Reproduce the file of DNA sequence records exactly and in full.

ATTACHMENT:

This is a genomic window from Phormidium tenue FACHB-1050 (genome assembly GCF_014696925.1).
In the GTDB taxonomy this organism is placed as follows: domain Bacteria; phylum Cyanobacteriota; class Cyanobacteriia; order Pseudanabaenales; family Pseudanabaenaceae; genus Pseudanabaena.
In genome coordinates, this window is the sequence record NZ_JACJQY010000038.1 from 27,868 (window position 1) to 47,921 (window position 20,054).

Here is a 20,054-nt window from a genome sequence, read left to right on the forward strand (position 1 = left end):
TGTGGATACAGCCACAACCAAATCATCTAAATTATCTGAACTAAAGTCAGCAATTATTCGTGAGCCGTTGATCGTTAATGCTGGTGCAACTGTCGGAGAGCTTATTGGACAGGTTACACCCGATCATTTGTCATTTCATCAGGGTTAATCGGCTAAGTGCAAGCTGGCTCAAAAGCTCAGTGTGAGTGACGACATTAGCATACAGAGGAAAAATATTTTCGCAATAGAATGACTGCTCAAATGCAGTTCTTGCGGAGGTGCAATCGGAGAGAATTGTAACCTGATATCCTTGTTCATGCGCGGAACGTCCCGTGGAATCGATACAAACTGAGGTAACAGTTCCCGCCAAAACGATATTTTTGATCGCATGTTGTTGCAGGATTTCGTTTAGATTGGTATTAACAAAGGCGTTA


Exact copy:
This is a genomic window from Phormidium tenue FACHB-1050 (genome assembly GCF_014696925.1).
In the GTDB taxonomy this organism is placed as follows: domain Bacteria; phylum Cyanobacteriota; class Cyanobacteriia; order Pseudanabaenales; family Pseudanabaenaceae; genus Pseudanabaena.
In genome coordinates, this window is the sequence record NZ_JACJQY010000038.1 from 27,868 (window position 1) to 47,921 (window position 20,054).

Here is a 20,054-nt window from a genome sequence, read left to right on the forward strand (position 1 = left end):
TGTGGATACAGCCACAACCAAATCATCTAAATTATCTGAACTAAAGTCAGCAATTATTCGTGAGCCGTTGATCGTTAATGCTGGTGCAACTGTCGGAGAGCTTATTGGACAGGTTACACCCGATCATTTGTCATTTCATCAGGGTTAATCGGCTAAGTGCAAGCTGGCTCAAAAGCTCAGTGTGAGTGACGACATTAGCATACAGAGGAAAAATATTTTCGCAATAGAATGACTGCTCAAATGCAGTTCTTGCGGAGGTGCAATCGGAGAGAATTGTAACCTGATATCCTTGTTCATGCGCGGAACGTCCCGTGGAATCGATACAAACTGAGGTAACAGTTCCCGCCAAAACGATATTTTTGATCGCATGTTGTTGCAGGATTTCGTTTAGATTGGTATTAACAAAGGCGTTA